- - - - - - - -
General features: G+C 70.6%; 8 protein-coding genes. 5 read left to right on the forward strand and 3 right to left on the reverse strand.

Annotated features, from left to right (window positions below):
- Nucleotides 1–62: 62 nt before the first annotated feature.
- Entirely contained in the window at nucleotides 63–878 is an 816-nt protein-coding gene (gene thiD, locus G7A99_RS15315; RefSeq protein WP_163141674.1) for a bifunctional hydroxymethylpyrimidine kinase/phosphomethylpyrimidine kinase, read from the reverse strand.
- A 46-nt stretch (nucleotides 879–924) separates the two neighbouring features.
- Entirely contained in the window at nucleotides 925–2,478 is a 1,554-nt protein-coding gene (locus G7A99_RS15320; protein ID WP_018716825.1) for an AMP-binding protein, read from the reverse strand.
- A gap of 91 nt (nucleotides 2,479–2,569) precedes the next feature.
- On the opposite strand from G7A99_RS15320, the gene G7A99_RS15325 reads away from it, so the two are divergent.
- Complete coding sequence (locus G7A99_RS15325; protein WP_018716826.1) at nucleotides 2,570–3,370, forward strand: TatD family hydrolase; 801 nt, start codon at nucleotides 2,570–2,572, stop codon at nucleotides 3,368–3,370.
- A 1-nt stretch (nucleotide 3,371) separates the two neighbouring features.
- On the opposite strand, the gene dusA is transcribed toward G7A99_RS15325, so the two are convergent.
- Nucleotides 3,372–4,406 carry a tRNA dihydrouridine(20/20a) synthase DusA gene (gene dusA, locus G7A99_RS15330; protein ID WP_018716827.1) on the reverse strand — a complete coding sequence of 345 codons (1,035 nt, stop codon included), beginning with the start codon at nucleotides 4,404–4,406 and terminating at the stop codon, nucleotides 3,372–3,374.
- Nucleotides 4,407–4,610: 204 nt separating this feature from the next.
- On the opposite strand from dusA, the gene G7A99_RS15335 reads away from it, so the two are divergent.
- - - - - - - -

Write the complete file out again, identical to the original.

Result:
General features: G+C 70.6%; 8 protein-coding genes. 5 read left to right on the forward strand and 3 right to left on the reverse strand.

Annotated features, from left to right (window positions below):
- Nucleotides 1–62: 62 nt before the first annotated feature.
- Entirely contained in the window at nucleotides 63–878 is an 816-nt protein-coding gene (gene thiD, locus G7A99_RS15315; RefSeq protein WP_163141674.1) for a bifunctional hydroxymethylpyrimidine kinase/phosphomethylpyrimidine kinase, read from the reverse strand.
- A 46-nt stretch (nucleotides 879–924) separates the two neighbouring features.
- Entirely contained in the window at nucleotides 925–2,478 is a 1,554-nt protein-coding gene (locus G7A99_RS15320; protein ID WP_018716825.1) for an AMP-binding protein, read from the reverse strand.
- A gap of 91 nt (nucleotides 2,479–2,569) precedes the next feature.
- On the opposite strand from G7A99_RS15320, the gene G7A99_RS15325 reads away from it, so the two are divergent.
- Complete coding sequence (locus G7A99_RS15325; protein WP_018716826.1) at nucleotides 2,570–3,370, forward strand: TatD family hydrolase; 801 nt, start codon at nucleotides 2,570–2,572, stop codon at nucleotides 3,368–3,370.
- A 1-nt stretch (nucleotide 3,371) separates the two neighbouring features.
- On the opposite strand, the gene dusA is transcribed toward G7A99_RS15325, so the two are convergent.
- Nucleotides 3,372–4,406 carry a tRNA dihydrouridine(20/20a) synthase DusA gene (gene dusA, locus G7A99_RS15330; protein ID WP_018716827.1) on the reverse strand — a complete coding sequence of 345 codons (1,035 nt, stop codon included), beginning with the start codon at nucleotides 4,404–4,406 and terminating at the stop codon, nucleotides 3,372–3,374.
- Nucleotides 4,407–4,610: 204 nt separating this feature from the next.
- On the opposite strand from dusA, the gene G7A99_RS15335 reads away from it, so the two are divergent.